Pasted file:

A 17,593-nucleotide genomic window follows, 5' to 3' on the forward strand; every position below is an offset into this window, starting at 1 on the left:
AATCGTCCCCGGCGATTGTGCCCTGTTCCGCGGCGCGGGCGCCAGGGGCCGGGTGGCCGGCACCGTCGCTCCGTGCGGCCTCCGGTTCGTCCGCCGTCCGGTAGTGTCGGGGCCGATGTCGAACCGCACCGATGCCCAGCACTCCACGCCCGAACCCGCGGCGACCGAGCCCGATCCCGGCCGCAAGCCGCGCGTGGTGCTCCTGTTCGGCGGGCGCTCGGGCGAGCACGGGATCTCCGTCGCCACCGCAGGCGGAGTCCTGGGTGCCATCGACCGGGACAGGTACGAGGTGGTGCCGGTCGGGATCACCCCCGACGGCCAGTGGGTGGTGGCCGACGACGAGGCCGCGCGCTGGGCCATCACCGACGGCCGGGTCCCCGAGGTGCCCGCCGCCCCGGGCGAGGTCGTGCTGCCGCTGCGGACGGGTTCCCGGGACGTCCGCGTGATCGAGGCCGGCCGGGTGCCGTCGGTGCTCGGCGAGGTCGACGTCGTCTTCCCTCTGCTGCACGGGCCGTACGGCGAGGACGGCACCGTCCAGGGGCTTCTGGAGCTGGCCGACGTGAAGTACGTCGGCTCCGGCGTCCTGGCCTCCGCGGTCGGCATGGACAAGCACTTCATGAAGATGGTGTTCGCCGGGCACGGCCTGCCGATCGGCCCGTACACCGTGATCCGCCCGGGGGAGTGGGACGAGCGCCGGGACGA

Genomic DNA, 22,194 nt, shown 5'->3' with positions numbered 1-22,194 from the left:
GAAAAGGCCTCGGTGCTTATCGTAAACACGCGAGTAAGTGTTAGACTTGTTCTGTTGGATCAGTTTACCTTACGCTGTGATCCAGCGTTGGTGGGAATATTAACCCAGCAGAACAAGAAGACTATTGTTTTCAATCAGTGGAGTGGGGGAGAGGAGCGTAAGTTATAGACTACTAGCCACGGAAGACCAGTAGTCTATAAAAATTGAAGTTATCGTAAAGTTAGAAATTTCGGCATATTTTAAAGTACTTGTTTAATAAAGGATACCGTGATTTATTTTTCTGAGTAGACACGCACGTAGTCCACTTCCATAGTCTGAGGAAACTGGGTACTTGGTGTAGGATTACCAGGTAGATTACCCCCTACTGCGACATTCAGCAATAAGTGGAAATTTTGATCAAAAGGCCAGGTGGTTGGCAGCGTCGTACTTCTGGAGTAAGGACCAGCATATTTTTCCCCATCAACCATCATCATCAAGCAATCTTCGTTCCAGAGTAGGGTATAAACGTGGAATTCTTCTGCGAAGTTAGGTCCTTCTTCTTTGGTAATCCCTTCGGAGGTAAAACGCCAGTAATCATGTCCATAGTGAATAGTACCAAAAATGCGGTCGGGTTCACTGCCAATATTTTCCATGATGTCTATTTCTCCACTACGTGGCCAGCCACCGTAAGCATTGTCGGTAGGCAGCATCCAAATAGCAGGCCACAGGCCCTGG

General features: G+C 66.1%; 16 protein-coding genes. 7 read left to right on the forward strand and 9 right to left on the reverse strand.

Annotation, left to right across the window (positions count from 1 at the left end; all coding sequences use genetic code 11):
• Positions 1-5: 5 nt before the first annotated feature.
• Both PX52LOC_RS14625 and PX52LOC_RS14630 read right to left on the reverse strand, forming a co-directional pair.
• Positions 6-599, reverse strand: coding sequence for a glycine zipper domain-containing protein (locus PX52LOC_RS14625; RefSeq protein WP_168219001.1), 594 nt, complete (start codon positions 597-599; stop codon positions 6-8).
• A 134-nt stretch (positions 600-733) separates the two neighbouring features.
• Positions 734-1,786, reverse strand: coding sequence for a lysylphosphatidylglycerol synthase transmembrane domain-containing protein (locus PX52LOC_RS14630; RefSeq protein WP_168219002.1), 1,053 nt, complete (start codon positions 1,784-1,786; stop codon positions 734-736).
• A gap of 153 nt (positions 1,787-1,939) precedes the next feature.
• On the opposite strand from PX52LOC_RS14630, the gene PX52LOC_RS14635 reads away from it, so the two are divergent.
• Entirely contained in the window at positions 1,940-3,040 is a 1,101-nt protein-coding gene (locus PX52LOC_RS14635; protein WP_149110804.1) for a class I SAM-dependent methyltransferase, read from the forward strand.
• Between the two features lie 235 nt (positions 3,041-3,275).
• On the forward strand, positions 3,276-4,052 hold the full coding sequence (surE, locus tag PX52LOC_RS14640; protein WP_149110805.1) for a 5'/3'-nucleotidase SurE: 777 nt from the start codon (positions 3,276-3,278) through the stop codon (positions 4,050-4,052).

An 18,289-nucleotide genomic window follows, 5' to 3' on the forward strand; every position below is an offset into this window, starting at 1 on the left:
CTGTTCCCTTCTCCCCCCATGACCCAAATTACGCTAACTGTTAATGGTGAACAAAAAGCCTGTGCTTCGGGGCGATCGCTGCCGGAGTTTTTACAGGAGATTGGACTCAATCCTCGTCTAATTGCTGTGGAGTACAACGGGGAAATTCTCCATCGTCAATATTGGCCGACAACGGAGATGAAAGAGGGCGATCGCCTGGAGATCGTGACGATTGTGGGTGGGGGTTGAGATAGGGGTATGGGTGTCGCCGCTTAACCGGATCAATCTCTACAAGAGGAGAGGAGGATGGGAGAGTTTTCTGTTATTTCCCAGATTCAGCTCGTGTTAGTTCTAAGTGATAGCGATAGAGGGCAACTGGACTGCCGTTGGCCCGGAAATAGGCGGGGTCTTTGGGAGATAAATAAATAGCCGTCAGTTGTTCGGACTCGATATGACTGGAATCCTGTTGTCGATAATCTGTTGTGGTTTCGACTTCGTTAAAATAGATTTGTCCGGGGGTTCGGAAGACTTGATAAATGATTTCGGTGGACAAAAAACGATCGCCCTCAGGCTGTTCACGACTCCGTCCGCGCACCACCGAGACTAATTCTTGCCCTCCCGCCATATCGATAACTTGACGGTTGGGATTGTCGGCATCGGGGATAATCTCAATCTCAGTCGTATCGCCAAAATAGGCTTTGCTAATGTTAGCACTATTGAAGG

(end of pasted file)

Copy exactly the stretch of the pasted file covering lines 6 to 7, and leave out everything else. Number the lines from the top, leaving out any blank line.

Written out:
Annotation, left to right across the window (positions count from 1 at the left end; all coding sequences use genetic code 11):
• Positions 1-5: 5 nt before the first annotated feature.